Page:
Government Shutdown Looms As Budget Standoff Drags On
DOW JONES NEWSWIRES
Negotiations between White House and congressional leaders about keeping the government funded through September slogged on as an agreement remained elusive Friday.
Senate Democrats were preparing their own short-term spending measure Friday afternoon to keep the government running after the midnight deadline.
The day was marked by a swirl of conflicting and evolving information on Capitol Hill.
Friday afternoon, Sen. Charles Schumer of New York, the third-ranking Democrat, said the Democrats' spending measure would fund the federal government through April 15 and include $2 billion in spending cuts from current levels.
Senate Majority Leader Harry Reid (D., Nev.) said he was consulting with Republican leaders about the procedural options to fast-track such a package.
Democrats said the negotiations remain hung up over funding for women's health services, and Reid said the impasse could be dealt with if Republicans honor an agreement made at a Thursday night meeting between him, House Speaker John Boehner (R., Ohio) and President Barack Obama.
"All we need for them to say is that the agreement we made last night will be fulfilled," Reid said, insisting that the two sides agreed to a spending bill that includes $38 billion in cuts.
Earlier Friday, Boehner told rank-and-file House Republican lawmakers at a lunch meeting that there has been no agreement on the level of cuts.
He later told reporters that how much to cut the federal budget remains the key area of dispute with Democrats. "We're still in discussions," Boehner said. "The big fight is over the spending."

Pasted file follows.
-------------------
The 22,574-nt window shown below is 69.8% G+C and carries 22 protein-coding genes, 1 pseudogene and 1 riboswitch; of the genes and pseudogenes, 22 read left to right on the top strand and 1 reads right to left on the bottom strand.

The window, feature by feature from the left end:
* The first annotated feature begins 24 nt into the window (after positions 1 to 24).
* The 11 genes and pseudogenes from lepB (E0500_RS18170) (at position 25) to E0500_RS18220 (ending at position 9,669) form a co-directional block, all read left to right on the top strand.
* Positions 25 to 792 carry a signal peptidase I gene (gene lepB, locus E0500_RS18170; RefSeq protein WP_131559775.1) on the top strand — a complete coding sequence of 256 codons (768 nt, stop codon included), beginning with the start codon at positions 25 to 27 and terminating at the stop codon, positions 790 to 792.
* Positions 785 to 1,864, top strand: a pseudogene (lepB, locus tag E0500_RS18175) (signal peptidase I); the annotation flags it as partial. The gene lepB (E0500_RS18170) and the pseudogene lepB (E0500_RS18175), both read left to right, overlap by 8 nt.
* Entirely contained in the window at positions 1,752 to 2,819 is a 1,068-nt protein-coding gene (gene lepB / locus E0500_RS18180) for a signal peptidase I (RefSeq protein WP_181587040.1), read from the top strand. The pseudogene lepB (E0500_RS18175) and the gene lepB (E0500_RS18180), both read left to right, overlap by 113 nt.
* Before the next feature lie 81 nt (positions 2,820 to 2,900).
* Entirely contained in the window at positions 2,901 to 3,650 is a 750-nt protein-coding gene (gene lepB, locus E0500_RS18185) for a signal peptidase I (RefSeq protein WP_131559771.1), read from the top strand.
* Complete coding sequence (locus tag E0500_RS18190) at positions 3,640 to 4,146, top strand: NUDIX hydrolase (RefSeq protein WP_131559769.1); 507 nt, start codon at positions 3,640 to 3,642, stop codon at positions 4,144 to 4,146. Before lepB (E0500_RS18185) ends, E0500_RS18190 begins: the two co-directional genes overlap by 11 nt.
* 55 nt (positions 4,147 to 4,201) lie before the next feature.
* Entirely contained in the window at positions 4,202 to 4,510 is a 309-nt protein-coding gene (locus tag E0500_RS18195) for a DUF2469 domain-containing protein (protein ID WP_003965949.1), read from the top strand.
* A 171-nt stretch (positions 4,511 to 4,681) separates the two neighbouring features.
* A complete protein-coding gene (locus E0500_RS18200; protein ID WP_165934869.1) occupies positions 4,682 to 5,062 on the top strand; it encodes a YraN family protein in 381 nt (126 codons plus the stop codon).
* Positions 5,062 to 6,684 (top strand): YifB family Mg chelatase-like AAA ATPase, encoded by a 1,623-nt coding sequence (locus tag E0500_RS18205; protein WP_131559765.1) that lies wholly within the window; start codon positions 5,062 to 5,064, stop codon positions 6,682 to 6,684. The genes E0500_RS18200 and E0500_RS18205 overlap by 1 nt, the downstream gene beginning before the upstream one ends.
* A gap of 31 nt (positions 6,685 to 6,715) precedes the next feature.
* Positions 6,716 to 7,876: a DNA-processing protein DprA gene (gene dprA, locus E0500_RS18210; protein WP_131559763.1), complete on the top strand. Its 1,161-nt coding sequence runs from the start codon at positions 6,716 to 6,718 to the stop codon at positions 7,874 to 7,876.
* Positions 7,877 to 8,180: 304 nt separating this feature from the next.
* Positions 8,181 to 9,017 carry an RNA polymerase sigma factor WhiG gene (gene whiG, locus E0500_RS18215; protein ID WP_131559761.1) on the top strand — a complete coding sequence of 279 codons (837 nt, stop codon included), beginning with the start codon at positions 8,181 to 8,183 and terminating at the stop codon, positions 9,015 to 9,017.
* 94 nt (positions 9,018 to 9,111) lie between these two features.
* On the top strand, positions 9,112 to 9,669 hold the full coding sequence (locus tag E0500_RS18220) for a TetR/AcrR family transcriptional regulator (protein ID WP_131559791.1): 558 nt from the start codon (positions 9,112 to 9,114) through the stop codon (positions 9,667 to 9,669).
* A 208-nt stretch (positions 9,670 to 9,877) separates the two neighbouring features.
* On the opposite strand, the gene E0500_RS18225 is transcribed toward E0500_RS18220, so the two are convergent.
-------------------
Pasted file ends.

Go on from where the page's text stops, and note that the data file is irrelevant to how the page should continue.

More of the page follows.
EFFECTS OF A SHUTDOWN
The Obama administration says a shutdown would affect roughly 800,000 federal employees and has the potential to halt the economic recovery.
Among its possible effects:
-The National Park Service would close all 394 national parks. A National Park Service spokesman said roughly 10,000 campers and hotel lodgers already staying within the national parks would be told to leave by Monday at 6 p.m. In New York, the ferry to the Statue of Liberty ferry would stop running, and in Washington, the Smithsonian museums will be closed.
-The Securities and Exchange Commission would operate with a skeleton staff and wouldn't be processing new or pending registration statements. That means no one would be around to green-light initial public offerings and many follow-on offerings, and they would be unable to price.
-The Labor and Commerce Departments said they would be forced to close. Data they publish provide crucial economic snapshots that inform the Federal Reserve's monetary policy decisions.
-The Treasury Department said it would furlough more than two-thirds of its staff, but maintain enough workers to accept tax returns, make interest payments on the national debt, send out Social Security checks and continue other essential activities. But the agency would suspend tax audits, curtail some law enforcement functions and stop some grant programs.
-The U.S. Department of Health and Human Services said it would have to furlough 47,693 of its more than 76,000 employees, including workers at the Food and Drug Administration, the National Institutes of Health and the Center for Medicare and Medicaid Services.
U.S. stocks fell modestly as investors exercised caution ahead of the potential government shutdown.
Crude oil futures topped $112 a barrel, with a dollar weakened by the deadlocked budget talks providing the impetus.
Treasurys fell, though losses were moderated as some investors moved out of stocks amid the impasse.
Investors sought refuge in precious metals, pushing gold futures closer to $1,500 and sending silver above $40 for the first time since 1980.
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